taken from his diary from March 29th to April 9th, 1865. Submitted to Major General Crawford, the account is a total of 14 pages on 8 leaves, dated April 13, 1865 and docketed "Recd May 1880" in Warren's hand at top. Excellent detailed content, in part: "March 29th... Gen. Colter's brigade was left behind at Rowanty Creek to guard and assist the train up to the Vaughen road...About 2 o'clock we move up the Quake road and cross Gravelly Run beyond which we are formed in line of battle on the left of the Corps at 3 o'clock. Our right was ordered to connect with Bartlett's left, and by order of General Commanding I went and saw the connection established. We advanced driving the enemy toward the Boydton Plank Road. At 3 1/2 o'clock Gen. Crawford sends word to Gen. Warren that his skirmishers are upon the Boydton Plank road. The remainder of the day is spent in establishing our picket lines... Thursday March 30th... Rainy day... We hear fighting in our front as some other portion of the corps have advanced toward the White Oak Road... Friday March 31st... At midnight orders are received and issued to the brigade commander to be ready at dawn... Saturday. April 1st. Soon after daylight our division cutting all connections commenced a march in retreat through the fields in a direction nearly south west until we reach the Dinwiddie Road - Colter on the right - Kellogg on the left & Baxter in the centre. We march down the Dinwiddie Road till about 10 o'clock when we reach the junction of a road leading to the Five Forks and meet Sheridans cavalry. Here we halt for some hours: we hear fighting to the west of us where the cavalry are engaged. About two (2) o'clock we march up the the [sic] Five Forks road a mile or two, meeting many wounded and prisoners; then taking a crossroad to the right we advance to the Gravelly Run Ch... where our division is formed in a line of battle... At 3 1/2 o'clock we are ordered to advance... soon after crossing the road the fighting becomes general and continues almost without intermission until after dark. We continue advancing with scarcely a halt... Evening finds us in full possession of the Five Forks. Between 9 & 10 o'clock we withdraw to a short distance east of the Ford Road... In the midst of the fighting Gen. Sheridan relieved Gen. Warren & place Gen Griffin in command of our Corps..."

    Warren has made annotations in pencil most notably on the verso of the last page of the account, where he notes: "the corps remained to parole the prisoners & take charge of the property. We returned finally to Petersburg & marched through it to Richmond to Washington & my division was mustered out of service in the summer of 1865 -" Great content throughout with heavy wear and minor separations at folds. With two file holes at left margins, and a single fastener remains.

    Gouverneur K Warren Letter Signed
    addressed to the Adjutant General of the U.S. Army, 7 pages, 8" x 13", Washington, D.C., April 16, 1866. Marked "Copy for Genl Crawford" at top of first page, and signed by Warren, adding his rank as "Formerly Major General of Volunteers commanding Fifth Army Corps". A letter recommending Charles Griffin, John C. Robinson, Romeyn B. Ayres, and S.W. Crawford and giving a summary of performance under his command including battles of Wilderness, Spotsylvania Court House, Bethesda Church, activity in lines around Petersburg, the seizing of Weldon R.R., battles of Hatcher's Run, and of course, Five Forks. Regarding Five Forks, he notes: "My connection with the Corps ceased with the close of the successful battle of April 1st..." Near fine condition, save a small dampstain affecting the wide left margin well away from the text.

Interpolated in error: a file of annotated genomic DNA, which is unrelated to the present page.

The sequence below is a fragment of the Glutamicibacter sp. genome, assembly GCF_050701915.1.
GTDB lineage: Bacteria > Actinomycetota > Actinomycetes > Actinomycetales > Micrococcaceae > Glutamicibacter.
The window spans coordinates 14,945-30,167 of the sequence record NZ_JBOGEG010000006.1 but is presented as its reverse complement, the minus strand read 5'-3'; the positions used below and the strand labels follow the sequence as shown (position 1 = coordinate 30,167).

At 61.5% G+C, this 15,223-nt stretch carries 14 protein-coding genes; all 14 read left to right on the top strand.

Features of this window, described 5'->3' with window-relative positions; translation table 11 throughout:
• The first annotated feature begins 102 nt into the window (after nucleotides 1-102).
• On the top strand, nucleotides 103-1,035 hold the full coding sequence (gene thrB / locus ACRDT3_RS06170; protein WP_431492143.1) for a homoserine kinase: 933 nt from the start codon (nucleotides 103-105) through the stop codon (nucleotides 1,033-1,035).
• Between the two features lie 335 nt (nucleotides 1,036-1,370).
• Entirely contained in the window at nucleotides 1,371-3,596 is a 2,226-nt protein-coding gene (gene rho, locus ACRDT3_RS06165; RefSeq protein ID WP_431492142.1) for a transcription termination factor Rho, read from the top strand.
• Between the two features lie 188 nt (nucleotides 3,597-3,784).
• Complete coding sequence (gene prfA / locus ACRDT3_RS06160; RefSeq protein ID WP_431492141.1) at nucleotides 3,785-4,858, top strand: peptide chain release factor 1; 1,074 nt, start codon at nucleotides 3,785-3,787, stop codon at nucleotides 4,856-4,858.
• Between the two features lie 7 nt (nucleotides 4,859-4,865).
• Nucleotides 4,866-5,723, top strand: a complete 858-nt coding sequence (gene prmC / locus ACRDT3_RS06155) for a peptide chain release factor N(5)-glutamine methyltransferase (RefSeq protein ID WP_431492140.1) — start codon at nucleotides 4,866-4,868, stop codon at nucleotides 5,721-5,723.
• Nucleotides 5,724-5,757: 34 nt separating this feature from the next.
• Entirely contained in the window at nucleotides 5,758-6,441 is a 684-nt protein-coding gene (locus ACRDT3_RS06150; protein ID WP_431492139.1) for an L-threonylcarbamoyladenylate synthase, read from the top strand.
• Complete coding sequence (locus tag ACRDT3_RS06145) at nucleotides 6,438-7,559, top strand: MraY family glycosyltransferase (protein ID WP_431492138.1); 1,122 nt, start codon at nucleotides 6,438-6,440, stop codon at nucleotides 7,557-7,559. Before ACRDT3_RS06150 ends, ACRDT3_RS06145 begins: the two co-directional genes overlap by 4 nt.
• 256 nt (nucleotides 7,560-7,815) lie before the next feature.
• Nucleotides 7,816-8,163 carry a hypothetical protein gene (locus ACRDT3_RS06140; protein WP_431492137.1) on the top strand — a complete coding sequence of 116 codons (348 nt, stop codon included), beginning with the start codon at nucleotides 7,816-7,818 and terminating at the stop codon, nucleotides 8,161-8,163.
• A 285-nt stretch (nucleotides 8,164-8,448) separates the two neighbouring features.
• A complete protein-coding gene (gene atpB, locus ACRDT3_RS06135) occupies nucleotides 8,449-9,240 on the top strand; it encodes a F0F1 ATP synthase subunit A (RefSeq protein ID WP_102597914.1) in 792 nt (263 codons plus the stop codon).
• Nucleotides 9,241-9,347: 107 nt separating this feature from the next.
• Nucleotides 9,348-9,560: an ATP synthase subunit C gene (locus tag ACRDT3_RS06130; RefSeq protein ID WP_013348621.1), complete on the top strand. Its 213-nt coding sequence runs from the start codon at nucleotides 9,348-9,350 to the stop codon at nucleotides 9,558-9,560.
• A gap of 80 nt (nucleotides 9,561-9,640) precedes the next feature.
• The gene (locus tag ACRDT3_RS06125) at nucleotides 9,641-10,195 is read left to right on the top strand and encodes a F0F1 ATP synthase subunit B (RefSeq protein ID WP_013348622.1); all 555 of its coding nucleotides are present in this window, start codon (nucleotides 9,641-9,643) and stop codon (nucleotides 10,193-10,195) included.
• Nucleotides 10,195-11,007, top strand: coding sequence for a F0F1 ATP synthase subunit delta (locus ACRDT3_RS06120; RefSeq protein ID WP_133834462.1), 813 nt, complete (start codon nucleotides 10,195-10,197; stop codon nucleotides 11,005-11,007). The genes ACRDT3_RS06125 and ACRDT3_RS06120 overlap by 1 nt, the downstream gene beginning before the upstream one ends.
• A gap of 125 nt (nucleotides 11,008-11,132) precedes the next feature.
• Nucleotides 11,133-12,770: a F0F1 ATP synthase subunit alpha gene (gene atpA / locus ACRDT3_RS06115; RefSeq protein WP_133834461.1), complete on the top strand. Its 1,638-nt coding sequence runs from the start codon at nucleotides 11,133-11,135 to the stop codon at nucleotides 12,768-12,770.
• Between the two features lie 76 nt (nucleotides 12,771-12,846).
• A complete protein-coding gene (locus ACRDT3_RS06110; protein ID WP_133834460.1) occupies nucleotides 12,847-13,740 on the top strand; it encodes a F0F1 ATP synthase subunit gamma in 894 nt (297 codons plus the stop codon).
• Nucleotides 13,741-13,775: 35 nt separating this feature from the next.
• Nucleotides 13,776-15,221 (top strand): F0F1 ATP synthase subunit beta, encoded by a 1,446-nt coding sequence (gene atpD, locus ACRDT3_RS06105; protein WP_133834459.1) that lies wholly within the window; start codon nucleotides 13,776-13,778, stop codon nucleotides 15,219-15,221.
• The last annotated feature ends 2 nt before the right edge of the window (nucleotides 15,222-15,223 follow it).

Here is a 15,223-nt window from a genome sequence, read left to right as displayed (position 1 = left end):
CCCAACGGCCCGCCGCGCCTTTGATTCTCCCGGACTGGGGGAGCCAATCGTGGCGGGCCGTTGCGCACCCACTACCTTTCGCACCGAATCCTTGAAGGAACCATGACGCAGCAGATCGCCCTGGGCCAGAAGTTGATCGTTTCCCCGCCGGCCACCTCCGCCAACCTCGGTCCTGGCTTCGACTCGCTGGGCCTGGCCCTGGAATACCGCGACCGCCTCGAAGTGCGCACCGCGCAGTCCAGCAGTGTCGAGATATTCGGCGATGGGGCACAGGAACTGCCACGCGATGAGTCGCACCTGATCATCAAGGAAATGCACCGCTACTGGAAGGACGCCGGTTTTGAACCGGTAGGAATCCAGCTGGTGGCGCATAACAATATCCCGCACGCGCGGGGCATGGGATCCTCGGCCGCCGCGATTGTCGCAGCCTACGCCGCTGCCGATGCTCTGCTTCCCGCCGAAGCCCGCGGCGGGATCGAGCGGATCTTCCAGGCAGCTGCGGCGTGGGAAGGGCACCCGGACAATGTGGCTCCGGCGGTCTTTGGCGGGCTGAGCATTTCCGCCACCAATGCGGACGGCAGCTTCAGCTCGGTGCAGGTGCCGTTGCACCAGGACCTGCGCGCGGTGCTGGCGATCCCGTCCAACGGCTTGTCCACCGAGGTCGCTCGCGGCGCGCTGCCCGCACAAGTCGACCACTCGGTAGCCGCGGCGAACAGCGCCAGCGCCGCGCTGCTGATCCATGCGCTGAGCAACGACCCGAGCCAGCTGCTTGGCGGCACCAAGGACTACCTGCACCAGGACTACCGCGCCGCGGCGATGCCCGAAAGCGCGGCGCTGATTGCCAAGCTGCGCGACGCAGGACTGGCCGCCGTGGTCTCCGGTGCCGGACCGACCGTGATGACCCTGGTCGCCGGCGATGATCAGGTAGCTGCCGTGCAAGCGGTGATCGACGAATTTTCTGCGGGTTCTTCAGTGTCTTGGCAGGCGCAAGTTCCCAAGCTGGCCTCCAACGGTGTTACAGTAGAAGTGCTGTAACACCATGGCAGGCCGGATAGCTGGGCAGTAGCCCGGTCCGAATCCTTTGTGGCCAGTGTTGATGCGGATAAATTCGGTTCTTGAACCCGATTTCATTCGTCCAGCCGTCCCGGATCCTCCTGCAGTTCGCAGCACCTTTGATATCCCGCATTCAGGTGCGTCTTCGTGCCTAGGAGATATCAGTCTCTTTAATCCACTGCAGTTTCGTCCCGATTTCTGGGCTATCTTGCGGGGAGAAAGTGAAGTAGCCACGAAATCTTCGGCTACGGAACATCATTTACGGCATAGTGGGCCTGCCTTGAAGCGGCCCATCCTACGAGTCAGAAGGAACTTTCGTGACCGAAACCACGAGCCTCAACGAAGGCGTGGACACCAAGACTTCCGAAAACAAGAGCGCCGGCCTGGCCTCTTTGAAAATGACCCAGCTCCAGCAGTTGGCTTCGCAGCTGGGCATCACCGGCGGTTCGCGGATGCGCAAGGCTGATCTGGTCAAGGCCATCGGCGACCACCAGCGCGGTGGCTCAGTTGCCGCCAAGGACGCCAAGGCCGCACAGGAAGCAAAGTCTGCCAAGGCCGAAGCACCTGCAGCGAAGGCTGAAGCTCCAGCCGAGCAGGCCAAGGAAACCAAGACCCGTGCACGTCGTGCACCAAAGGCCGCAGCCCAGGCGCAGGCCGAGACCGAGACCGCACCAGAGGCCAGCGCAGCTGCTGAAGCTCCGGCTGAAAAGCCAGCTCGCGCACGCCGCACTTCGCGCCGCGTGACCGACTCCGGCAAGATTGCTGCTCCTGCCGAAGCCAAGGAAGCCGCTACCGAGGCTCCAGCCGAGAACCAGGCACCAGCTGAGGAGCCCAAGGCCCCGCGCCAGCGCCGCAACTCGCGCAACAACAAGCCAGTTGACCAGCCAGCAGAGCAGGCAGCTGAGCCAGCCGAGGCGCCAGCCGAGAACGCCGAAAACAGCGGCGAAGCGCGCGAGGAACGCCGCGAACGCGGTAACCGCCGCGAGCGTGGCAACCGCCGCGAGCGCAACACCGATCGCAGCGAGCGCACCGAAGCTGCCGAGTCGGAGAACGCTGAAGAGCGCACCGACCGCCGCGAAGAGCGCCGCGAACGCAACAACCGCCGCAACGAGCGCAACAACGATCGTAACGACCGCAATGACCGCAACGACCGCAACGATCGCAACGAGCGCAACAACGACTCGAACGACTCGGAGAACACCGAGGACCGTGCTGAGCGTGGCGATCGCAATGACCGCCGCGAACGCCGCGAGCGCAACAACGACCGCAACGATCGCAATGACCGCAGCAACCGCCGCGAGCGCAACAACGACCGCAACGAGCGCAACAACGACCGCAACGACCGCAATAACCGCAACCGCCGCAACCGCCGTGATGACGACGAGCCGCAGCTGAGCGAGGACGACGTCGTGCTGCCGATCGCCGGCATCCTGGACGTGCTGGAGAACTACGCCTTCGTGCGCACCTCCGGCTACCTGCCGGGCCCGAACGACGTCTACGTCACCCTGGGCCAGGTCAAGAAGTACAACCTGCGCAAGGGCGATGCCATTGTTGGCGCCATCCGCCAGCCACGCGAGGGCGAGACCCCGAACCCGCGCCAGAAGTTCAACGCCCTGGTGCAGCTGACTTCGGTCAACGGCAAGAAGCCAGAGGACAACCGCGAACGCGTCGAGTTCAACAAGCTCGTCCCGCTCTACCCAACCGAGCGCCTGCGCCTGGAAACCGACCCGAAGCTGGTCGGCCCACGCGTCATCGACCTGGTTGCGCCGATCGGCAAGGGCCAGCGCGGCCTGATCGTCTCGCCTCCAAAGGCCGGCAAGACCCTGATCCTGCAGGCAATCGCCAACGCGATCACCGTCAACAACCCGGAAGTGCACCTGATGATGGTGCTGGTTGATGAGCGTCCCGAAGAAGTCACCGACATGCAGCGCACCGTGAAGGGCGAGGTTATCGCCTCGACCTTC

Confederate Officer, Major Johnson Manuscript
    , statement made to General S.W. Crawford regarding Five Forks. 4 pages, 7¾" x 12", Nashville, Tenn., October 26, 1869. Docketed and signed by Crawford with a few pencil annotations in Warren's hand. Johnson served under Brigadier General Matthew W. Ransom, and is able to provide an account of events from the Confederate perspective, focusing particularly on the directives given by battalion leaders. He closes: "The enemy was rapidly advancing upon our entrenchments and we soon engaged. His forces were at first driven back and we were prepared and able to hold our position against any force in our front and we were actually and actively engaged when word was brought to us that the enemy had completely burned our left flank [Warren has noted in pencil in the margin "Crawford's division"] - was on the Ford Road & in our rear the force there having been driven away. This at once changed the whole feature of the battle& our men hearing the firing in their left& rear gave way. Pegram's battery which was on our left & rear was taken. When this was communicated to Genl. Pickett, he gave orders for every man to save himself as all was lost..." Gently toned, and near fine save light soiling along the exterior folds.

    This extensive group also includes three Autograph Letters Signed by Warren to General Crawford dated June 17, 1865 (1 page), May 9, 1870 (3 pages), and January 18, 1871 (1 page); all regarding his efforts to exonerate himself of any wrong doing at Five Forks. Each letter is In his June 1865 letter he quotes from Sheridan's report: "'I then rode over to where the Fifth Corps was going into position, and found them coming up very slowly... General Warren did not exert himself to get up his corps as rapidly as he might have done.'" He asks Crawford to issue a statement "which I may publish with my report whether or not all proper dispatch was used by the troops whether I did not sufficiently urge the importance of dispatch, and whether in your opinion the movement and formation was not executed was not executed in a period of time remarkably brief..." All letters are in very good to near fine condition, with minor separations at the folds of the May 9th letter. Together with a single page of notes in pencil in Warren's hand listing several of the items in this archive, and two small envelopes. Fabulous content archive from multiple perspectives, containing primary and secondary sources. Warren would finally be vindicated at court of inquiry convened by Rutherford B. Hayes in 1879; however his much sought goal to have his reputation cleared in print would not occur until after his death three years later. Warren maintained copious records, most of which are housed at the New York State Library. This is the only grouping to come on the market related to his efforts.